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Productivity effects from inter-industry offshoring and inshoring: Firm-level evidence from Belgium

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  • Bruno Merlevede
  • Angelos Theodorakopoulos

Abstract

In this paper we confirm the existence of improvements of firm productivity when domestic upstream and downstream firms become more internationalized and therefore offshore (import intermediate inputs) and inshore (export final output for intermediate input usage) intensively. China’s accession to the WTO, which in the case of Belgium reduced trade barriers to China, help us confirm that these inter-industry productivity improvements can also be generated form a quasi-trade liberalization event. Upstream linkages are the dominant source of these productivity benefits and are reaped mainly from medium-low tech, labor intensive and upstream industries. Finally, we draw upon the importance of biases in our results from misspecifications common in the literature. From ignoring the dynamic nature of productivity, results appear overestimated or with sign reversals. From estimating a value-added instead of a gross-output production function, results become spurious.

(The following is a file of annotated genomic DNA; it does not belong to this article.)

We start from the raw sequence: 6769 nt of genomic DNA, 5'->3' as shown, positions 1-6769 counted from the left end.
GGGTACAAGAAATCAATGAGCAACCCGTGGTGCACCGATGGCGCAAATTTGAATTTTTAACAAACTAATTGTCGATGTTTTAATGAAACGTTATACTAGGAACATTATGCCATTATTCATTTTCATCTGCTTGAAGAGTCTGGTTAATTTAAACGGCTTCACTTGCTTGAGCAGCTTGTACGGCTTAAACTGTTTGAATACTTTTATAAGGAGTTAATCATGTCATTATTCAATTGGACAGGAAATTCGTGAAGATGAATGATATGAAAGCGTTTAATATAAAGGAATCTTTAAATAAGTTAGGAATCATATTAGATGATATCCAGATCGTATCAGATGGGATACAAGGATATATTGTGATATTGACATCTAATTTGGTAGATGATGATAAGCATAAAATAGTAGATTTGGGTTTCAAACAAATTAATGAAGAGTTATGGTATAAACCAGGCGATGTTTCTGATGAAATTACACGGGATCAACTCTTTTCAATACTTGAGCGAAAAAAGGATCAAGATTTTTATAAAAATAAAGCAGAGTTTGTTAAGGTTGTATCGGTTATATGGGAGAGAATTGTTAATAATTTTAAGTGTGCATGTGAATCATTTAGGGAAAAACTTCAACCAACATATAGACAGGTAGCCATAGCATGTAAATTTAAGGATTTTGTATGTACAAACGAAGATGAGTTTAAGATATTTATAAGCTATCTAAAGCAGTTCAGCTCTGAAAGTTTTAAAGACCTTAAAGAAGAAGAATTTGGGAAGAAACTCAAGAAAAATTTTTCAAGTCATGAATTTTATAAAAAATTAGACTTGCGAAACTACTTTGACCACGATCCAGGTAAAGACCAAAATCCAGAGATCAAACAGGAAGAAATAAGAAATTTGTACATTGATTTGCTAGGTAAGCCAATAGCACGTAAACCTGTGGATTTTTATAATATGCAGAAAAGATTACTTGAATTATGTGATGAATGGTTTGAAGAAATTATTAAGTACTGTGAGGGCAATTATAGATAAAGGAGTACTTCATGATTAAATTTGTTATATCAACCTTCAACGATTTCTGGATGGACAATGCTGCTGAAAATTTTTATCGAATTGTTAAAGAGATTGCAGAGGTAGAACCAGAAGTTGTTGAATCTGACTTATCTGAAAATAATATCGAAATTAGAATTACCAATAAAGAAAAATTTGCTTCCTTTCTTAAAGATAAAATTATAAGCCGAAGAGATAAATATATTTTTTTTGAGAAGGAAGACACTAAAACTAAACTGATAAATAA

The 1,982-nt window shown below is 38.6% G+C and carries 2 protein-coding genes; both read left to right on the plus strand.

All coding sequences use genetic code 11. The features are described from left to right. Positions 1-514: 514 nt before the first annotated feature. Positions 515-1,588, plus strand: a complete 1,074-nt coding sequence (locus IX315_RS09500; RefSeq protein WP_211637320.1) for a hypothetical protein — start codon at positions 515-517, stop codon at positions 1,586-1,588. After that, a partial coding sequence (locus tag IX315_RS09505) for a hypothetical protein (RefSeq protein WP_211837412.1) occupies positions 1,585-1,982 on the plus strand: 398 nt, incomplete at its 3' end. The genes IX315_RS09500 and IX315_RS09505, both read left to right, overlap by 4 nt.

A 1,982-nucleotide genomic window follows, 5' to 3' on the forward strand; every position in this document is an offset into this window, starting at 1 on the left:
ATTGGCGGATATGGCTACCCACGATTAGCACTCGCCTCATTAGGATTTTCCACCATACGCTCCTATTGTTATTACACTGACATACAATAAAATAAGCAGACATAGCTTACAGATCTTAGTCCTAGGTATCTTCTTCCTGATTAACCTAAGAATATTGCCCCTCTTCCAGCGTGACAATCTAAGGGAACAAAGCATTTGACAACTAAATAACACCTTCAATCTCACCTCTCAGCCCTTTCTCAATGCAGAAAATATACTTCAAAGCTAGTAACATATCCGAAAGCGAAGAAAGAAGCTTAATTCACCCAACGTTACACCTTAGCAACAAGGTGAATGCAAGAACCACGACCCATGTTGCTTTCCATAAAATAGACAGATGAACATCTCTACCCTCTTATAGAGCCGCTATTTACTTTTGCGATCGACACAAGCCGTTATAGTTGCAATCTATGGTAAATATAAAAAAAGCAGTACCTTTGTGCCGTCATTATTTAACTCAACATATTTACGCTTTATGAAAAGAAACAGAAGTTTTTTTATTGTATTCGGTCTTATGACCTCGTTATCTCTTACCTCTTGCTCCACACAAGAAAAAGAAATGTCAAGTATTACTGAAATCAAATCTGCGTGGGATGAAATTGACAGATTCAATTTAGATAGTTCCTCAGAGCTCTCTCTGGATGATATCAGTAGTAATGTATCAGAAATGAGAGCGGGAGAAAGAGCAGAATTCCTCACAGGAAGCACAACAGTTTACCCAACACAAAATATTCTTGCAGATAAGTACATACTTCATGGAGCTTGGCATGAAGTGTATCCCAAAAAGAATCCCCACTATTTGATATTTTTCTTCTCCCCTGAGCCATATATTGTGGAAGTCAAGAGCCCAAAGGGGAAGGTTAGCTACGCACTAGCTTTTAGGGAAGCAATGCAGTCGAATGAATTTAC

Suggested Citation

  • Bruno Merlevede & Angelos Theodorakopoulos, 2016. "Productivity effects from inter-industry offshoring and inshoring: Firm-level evidence from Belgium," FIW Working Paper series 165, FIW.
  • Handle: RePEc:wsr:wpaper:y:2016:i:165
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    More about this item

    Keywords

    Offshoring; supply chain; spillovers; productivity;

    JEL classification:

    • F2 - International Economics - - International Factor Movements and International Business
    • F14 - International Economics - - Trade - - - Empirical Studies of Trade
    • F15 - International Economics - - Trade - - - Economic Integration

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